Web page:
As for Indian languages, modern standard Hindi has it's share of diacritics : f and z (ph and j with dots) are common but so are dotted k, kh and gh (for Arabic/Persian vocabulary) and dotted d and dh retroflex for the flap variants of those and a 'new' vowel for an English 'o' (aa with a breve) (as in doctor). I've seen another diacritic for ae (aa with a tilde) but I don't think it's standard.

10:46 AM  
Blogger michael farris said...

For your amusement (or not) a short simple text in my own Hindi (hindee) romanization. It's a hybrid using film title conventions but consistently and very few diacritics, mainly the subscript dot for retroflexes. Final n represents nasalization after a diphthong or long vowel and /n/ after a short vowel. Note that the most diacriticized word is a borrowing from English. I don't know if it'll survive the transformation to html but here goes.

Raam ke parivaar men maataa aur pitaa hain, Raam ke pitaa-jee ke maataa-pitaa yaanee daadaa-jee aur daadee-jee aur Raam kee bahan – Manju. Raam ke pitaa-jee ek aspataal men ḍŏkṭar hain. Raam kee maataa-jee ek skool men adhyaapikaa hain. Yah skool laḍkiyon kee hai. Raam kee maataa-jee ke skool men laḍke naheen hain. Raam aur Manju skool ke bacce naheen hain. Ve vishvavidyaalay ke chaatr hain.
Yah Raam kaa ghar hai. Ghar par daadaa-jee aur daadee-jee hain. Raam ke pitaa-jee aur maataa-jee kaam par hain. Raam aur Manju vishvavidyaalay men hain.
Ghar men caar kamre hain, ek rasoighar aur ek gusalkhaanaa. Kamron aur rasoighar men khiḍkiyaan hain, gusalkhaane men khiḍkee naheen hai.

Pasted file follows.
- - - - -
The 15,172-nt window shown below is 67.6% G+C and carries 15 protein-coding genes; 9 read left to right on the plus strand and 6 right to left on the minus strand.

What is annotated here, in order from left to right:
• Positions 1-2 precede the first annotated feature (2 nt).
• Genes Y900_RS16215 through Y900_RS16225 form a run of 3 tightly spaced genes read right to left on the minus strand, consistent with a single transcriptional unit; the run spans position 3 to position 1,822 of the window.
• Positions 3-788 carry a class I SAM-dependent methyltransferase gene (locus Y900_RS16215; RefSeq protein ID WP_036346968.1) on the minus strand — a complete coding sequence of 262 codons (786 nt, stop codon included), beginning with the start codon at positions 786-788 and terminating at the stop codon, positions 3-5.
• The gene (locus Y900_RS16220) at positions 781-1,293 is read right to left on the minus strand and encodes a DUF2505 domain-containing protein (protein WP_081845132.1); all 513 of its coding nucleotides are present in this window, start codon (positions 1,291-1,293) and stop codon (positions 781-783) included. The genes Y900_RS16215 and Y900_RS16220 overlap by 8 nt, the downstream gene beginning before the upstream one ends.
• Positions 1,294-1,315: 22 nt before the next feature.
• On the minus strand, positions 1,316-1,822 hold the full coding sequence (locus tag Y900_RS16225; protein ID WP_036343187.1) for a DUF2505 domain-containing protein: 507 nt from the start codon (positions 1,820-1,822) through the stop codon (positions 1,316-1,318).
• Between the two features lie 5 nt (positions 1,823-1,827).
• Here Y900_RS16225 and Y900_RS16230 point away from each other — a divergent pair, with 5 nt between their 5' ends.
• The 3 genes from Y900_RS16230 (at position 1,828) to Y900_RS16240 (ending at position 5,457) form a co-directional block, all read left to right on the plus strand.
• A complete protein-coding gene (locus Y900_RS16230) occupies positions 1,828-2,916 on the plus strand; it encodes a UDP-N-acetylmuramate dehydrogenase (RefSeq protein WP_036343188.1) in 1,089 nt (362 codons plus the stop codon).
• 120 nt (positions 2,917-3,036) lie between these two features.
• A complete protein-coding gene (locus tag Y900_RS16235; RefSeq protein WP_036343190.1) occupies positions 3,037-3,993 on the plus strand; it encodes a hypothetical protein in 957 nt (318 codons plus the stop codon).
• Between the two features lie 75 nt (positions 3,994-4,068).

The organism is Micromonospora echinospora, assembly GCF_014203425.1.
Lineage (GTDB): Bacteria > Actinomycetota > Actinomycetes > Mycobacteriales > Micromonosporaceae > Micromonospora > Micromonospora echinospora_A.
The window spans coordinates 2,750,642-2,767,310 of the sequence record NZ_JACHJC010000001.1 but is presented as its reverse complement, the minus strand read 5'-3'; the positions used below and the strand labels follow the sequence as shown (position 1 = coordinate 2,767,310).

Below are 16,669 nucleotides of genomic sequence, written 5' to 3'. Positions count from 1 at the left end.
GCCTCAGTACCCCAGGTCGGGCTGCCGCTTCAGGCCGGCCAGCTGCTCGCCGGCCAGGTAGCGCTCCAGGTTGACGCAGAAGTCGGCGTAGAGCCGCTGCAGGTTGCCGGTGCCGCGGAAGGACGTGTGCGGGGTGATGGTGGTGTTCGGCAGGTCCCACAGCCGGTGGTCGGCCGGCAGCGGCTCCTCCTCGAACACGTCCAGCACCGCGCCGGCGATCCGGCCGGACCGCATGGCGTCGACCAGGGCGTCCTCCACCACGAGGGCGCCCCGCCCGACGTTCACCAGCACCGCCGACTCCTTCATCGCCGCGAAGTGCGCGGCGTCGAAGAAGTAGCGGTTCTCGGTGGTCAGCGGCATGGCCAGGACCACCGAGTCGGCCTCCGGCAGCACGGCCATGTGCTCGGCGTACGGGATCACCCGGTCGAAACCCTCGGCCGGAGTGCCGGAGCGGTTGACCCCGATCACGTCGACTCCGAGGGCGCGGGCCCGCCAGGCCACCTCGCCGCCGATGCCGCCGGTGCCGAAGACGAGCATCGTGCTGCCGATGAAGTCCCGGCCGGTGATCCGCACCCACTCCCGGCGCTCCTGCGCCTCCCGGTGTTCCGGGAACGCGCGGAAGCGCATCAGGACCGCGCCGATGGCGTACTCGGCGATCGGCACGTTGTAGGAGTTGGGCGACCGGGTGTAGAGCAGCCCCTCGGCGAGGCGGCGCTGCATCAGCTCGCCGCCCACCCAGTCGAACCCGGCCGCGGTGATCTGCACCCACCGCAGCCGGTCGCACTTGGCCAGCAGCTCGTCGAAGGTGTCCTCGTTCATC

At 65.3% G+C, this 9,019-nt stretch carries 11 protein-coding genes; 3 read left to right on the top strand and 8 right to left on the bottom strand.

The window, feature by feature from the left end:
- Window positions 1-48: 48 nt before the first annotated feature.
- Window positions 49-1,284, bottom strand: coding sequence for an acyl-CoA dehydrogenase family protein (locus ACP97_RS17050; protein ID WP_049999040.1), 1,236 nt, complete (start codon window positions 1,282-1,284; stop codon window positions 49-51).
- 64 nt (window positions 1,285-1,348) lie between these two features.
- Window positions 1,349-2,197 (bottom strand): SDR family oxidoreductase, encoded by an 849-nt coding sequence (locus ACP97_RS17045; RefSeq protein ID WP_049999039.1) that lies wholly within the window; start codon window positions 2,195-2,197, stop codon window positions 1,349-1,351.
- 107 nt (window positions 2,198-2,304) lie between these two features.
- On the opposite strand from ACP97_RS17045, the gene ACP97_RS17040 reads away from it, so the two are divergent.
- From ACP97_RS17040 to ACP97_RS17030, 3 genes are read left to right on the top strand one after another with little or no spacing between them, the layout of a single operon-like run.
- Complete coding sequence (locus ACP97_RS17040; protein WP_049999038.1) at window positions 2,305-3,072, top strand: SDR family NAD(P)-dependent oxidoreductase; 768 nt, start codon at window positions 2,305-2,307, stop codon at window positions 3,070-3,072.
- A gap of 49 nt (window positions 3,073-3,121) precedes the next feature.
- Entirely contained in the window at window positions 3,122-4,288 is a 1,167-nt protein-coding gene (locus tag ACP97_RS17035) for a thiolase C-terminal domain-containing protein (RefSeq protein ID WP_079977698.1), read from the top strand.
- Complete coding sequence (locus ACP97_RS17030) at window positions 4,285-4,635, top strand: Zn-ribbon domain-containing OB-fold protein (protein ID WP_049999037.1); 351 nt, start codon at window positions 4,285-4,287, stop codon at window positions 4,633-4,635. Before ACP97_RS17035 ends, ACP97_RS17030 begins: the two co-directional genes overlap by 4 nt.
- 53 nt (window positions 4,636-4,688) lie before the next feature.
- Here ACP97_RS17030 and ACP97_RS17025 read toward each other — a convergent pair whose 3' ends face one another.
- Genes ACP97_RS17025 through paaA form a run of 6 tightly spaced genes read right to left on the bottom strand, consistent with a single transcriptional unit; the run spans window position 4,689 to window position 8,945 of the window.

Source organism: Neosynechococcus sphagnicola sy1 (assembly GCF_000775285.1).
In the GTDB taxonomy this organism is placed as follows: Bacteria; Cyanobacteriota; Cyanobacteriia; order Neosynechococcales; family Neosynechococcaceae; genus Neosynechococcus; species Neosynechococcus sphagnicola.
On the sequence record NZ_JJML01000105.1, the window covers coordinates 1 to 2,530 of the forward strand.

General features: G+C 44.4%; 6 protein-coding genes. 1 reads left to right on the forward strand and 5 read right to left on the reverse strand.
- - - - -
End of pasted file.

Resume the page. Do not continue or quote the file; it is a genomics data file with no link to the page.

9:24 AM  
Anonymous Anonymous said...

Hi Michael,

Once again good for Firefox. I do see the subscript dots. This reminds me of the two different roman orthographies for Cree. One uses double vowels and the other accents. Of course, in the one with double vowels the words are 25% longer but no diacritics. I am wavering on this issue. There must be a happy medium. Certainly the subscript dots seem atractive - not too frequent. Thanks for this example.

11:10 PM  
Blogger michael farris said...

Okay, here's some more examples a more advanced paragraph with a bunch of diacritics (355 characters with spaces)

Bhāratvarṣ mẽ log holī kā tyohār baḍī ghumghām se manāte hãi. Holī phagun mahīne mẽ hotī hai. Phāgun kī purṇimā kī rāt me holikā kā dahan hotā hai. Ham kah sakte hãi ki holikā jalāne se ās-pās kā vātāvaraṇ śuddha ho jātā hai. Agle din log ek-dusre par rang ḍalte hai aur khuśī manāte hãi. Satrī-puruṣ, bacce-booḍhe, sabhī log prem ke rang mẽ ḍub jāte hãi.

The same paragraph in the same system that I showed you earlier (396 characters)

Bhaaratvarṣ men log holee kaa tyohaar baḍee ghumghaam se manaate hain. Holee phagun maheene men hotee hai. Phaagun kee purṇimaa kee raat me holikaa kaa dahan hotaa hai. Ham kah sakte hain ki holikaa jalaane se aas-paas kaa vaataavaraṇ shuddha ho jaataa hai. Agle din log ek-dusre par rang ḍalte hai aur khushee manaate hain. Satree-puruṣ, bacce-booḍhe, sabhee log prem ke rang men ḍub jaate hain.

Finally, a slightly tweaked version of that, taking advantage of hindi phonotactics to some degree (the rules for decoding are more complicated but the overall appearance is I think more asthetically pleasing. (379 characters)

Bhaaratvarṣ men log holi ka tyohaar baḍi ghumghaam se manaate hain. Holi phagun maheene men hoti hai. Phaagun ki purṇima ki raat me holika ka dahan hota hai. Ham kah sakte hain kì holika jalaane se aas-paas ka vaataavaraṇ shuddha ho jaata hai. Agle din log ek-dusre par rang ḍalte hai aur khushi manaate hain. Satri-puruṣ, bacce-booḍhe, sabhi log prem ke rang men ḍub jaate hain.

8:31 AM  
Anonymous Anonymous said...

This ia a gay site it doesnt even tell you how to say the alphabet

12:44 AM  
Anonymous Anonymous said...

wheres the alphabet at??

9:25 AM  
Anonymous Anonymous said...

this sucks where the !#$& is the alphabet?

12:01 PM